Apologies to anyone who may not see the images as my storage website is www- instead of www. and some browsers may not read that in the address.

 

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Posted by richhotrain on Thursday, October 28, 2021 5:41 AM

Absolutely gorgeous. Outstanding workmanship.  Yes

Rich

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Posted by doctorwayne on Thursday, October 28, 2021 9:35 AM

richhotrain

Absolutely gorgeous. Outstanding workmanship.  Yes

Rich

 
I heartily agree, but I'd be hesitant to put a structure like that on my layout, as it would make everything else look like it was built by a blind man with no hands. 
 
Stunning results!  BowBowBow
 
Wayne
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Posted by John-NYBW on Thursday, October 28, 2021 12:52 PM

Magnificent. If I were starting a new layout now, I would invest in a 3-D printer because I see so much potential as you have demonstrated. As it is, I just don't have room for many more structures as I am nearing completion on my almost 20 year old layout and have no plans to ever start another. Now if reincarnation is a thing, maybe in my next life I'll buy one, but there's just not that much I could do with one in this life.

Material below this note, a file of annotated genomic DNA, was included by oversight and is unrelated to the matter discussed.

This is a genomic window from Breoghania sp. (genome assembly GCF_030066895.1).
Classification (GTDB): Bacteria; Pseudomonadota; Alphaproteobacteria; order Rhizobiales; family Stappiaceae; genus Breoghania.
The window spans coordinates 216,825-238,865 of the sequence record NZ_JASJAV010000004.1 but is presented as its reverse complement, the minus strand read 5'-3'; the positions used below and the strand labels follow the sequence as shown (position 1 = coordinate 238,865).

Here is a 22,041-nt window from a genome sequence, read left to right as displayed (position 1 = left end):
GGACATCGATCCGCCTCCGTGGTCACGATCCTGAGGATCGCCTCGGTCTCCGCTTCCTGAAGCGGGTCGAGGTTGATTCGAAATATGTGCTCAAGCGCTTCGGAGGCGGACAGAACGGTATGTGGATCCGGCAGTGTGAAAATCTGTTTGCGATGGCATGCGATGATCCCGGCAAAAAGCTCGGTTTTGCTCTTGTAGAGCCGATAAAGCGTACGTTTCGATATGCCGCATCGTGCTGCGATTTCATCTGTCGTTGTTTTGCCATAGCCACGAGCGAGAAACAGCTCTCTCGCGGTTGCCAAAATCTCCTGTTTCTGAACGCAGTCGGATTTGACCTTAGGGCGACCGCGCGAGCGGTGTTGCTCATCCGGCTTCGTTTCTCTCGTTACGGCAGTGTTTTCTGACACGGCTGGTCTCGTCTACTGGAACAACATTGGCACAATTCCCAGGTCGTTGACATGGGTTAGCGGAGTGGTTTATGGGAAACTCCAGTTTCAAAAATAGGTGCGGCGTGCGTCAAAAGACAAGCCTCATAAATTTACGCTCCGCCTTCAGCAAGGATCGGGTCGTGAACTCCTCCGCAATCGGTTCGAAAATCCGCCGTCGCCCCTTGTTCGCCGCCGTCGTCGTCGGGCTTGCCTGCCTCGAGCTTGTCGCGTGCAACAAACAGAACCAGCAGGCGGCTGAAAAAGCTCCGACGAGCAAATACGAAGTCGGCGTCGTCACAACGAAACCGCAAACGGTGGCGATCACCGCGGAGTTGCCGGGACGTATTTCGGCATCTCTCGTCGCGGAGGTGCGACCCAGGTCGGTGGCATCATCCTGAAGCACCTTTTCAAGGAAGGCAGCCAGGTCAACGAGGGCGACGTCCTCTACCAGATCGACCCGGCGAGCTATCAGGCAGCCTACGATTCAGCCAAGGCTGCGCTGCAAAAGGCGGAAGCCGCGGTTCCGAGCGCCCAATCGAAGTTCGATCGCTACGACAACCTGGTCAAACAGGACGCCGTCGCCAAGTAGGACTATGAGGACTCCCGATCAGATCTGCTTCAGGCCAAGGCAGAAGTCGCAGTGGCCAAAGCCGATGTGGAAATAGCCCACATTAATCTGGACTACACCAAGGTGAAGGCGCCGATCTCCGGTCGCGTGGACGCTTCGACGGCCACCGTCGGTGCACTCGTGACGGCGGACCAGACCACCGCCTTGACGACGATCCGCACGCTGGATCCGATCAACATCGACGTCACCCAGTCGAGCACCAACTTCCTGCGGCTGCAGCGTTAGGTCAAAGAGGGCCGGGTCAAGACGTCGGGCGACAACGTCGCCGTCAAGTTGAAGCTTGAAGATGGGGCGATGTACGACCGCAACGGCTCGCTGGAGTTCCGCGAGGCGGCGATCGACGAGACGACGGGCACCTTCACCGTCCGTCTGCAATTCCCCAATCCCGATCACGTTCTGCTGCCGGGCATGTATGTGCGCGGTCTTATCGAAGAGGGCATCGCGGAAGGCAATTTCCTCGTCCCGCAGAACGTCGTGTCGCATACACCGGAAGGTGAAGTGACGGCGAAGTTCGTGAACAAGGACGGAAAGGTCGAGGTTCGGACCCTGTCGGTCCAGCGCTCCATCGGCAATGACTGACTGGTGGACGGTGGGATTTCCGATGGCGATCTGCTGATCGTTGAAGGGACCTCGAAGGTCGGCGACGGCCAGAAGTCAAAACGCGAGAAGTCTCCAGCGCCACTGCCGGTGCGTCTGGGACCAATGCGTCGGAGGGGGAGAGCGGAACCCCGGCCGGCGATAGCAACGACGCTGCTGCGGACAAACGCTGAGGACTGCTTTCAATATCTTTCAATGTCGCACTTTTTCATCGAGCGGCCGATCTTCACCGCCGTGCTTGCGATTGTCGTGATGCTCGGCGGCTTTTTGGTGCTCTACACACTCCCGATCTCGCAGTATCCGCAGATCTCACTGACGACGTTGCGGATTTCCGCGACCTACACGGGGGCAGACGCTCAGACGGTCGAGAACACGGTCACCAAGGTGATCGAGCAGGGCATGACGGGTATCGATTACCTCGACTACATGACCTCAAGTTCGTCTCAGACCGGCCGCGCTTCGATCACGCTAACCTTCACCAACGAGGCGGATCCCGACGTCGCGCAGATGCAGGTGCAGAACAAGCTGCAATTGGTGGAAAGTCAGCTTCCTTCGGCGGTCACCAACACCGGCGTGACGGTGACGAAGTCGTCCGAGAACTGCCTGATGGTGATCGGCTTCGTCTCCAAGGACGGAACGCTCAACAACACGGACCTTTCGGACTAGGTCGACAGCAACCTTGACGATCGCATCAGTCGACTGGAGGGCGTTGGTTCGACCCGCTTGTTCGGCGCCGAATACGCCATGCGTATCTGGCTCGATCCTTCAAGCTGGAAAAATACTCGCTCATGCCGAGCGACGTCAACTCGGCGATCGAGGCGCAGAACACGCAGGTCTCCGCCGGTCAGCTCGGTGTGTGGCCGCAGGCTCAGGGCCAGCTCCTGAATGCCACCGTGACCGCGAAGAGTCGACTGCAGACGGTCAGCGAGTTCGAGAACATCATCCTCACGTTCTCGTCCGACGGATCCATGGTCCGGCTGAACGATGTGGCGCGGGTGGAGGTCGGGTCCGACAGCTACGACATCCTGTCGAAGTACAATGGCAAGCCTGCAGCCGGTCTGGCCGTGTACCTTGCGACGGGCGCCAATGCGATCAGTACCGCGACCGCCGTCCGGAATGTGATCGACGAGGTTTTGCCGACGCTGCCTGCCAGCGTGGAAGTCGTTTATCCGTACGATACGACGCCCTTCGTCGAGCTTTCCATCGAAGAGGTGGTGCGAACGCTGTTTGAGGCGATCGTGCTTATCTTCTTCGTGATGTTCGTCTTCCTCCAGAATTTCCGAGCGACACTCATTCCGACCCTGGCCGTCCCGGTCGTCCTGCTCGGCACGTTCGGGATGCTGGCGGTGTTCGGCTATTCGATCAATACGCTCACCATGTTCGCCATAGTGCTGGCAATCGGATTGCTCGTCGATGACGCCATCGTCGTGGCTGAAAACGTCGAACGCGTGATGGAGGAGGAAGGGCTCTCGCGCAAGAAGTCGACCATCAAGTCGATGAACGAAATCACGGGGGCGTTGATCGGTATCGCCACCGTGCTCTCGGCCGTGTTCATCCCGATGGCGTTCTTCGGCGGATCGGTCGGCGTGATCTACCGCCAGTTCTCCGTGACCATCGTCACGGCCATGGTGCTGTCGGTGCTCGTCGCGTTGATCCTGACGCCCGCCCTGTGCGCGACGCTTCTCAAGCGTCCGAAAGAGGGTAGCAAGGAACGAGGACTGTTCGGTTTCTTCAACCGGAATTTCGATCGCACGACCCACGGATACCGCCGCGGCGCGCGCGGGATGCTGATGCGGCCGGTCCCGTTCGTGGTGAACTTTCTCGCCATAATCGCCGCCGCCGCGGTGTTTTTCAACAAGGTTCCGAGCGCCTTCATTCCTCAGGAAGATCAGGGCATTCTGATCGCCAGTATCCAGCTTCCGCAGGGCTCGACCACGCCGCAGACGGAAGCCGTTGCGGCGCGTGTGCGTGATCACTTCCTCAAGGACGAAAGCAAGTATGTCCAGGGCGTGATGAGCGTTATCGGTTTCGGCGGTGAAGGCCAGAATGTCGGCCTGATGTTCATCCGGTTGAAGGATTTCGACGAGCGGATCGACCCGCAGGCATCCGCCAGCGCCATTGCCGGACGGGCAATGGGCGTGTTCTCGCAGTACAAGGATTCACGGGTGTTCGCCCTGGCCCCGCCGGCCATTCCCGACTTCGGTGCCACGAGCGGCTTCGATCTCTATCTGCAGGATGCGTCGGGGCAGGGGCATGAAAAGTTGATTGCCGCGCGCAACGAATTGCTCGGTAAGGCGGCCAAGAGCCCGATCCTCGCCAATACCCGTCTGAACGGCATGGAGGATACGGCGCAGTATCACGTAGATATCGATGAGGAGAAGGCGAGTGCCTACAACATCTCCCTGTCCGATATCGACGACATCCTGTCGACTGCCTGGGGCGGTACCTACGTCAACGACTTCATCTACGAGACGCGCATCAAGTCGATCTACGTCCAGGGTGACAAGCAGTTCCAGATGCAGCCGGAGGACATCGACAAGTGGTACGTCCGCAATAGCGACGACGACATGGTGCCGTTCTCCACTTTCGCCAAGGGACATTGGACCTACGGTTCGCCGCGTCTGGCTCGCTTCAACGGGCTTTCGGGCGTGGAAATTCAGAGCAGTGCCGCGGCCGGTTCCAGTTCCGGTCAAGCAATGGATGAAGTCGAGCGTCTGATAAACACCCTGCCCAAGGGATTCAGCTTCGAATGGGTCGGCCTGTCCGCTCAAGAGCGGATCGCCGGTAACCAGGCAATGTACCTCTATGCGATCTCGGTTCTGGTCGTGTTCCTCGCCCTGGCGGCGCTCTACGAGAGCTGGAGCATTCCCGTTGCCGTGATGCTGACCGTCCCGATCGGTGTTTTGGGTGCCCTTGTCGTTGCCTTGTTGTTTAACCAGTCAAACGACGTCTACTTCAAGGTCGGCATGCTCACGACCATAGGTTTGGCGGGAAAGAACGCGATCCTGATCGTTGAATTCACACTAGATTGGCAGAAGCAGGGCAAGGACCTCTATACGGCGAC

I don't know that much about 3-D printing but is seems to me you could make a few bucks by selling the files for those structures to others with 3-D printers. Is there any reason you couldn't do that? I would bet there would be a market for it. 

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Posted by NorthsideChi on Thursday, October 28, 2021 2:48 PM

That's an eventual possibility. Planning to rent space in the near future for a print farm and permanent large scale layout. 

Right now it's just competing for space in the common area of my basement with other residents, that makes it difficult to scale up projects.   

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Posted by John-NYBW on Thursday, October 28, 2021 3:42 PM

NorthsideChi

That's an eventual possibility. Planning to rent space in the near future for a print farm and permanent large scale layout. 

Right now it's just competing for space in the common area of my basement with other residents, that makes it difficult to scale up projects.